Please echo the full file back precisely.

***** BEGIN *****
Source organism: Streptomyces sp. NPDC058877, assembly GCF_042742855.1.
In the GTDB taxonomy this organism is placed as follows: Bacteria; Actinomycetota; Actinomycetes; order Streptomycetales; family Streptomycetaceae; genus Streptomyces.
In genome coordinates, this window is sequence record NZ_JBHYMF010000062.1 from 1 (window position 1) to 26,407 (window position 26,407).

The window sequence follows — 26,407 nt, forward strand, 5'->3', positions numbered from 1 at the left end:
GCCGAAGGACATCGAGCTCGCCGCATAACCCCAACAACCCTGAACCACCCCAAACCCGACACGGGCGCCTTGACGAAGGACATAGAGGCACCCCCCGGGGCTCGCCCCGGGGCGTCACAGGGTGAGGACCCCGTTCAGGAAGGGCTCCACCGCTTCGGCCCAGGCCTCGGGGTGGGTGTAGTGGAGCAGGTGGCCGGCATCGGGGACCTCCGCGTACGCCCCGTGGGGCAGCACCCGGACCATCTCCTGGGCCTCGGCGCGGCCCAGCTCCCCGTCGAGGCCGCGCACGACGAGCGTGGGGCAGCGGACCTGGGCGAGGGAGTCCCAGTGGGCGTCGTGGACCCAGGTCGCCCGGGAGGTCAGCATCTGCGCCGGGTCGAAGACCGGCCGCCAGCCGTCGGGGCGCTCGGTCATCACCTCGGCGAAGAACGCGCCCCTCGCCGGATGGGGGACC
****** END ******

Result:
Source organism: Streptomyces sp. NPDC058877, assembly GCF_042742855.1.
In the GTDB taxonomy this organism is placed as follows: Bacteria; Actinomycetota; Actinomycetes; order Streptomycetales; family Streptomycetaceae; genus Streptomyces.
In genome coordinates, this window is sequence record NZ_JBHYMF010000062.1 from 1 (window position 1) to 26,407 (window position 26,407).

The window sequence follows — 26,407 nt, forward strand, 5'->3', positions numbered from 1 at the left end:
GCCGAAGGACATCGAGCTCGCCGCATAACCCCAACAACCCTGAACCACCCCAAACCCGACACGGGCGCCTTGACGAAGGACATAGAGGCACCCCCCGGGGCTCGCCCCGGGGCGTCACAGGGTGAGGACCCCGTTCAGGAAGGGCTCCACCGCTTCGGCCCAGGCCTCGGGGTGGGTGTAGTGGAGCAGGTGGCCGGCATCGGGGACCTCCGCGTACGCCCCGTGGGGCAGCACCCGGACCATCTCCTGGGCCTCGGCGCGGCCCAGCTCCCCGTCGAGGCCGCGCACGACGAGCGTGGGGCAGCGGACCTGGGCGAGGGAGTCCCAGTGGGCGTCGTGGACCCAGGTCGCCCGGGAGGTCAGCATCTGCGCCGGGTCGAAGACCGGCCGCCAGCCGTCGGGGCGCTCGGTCATCACCTCGGCGAAGAACGCGCCCCTCGCCGGATGGGGGACC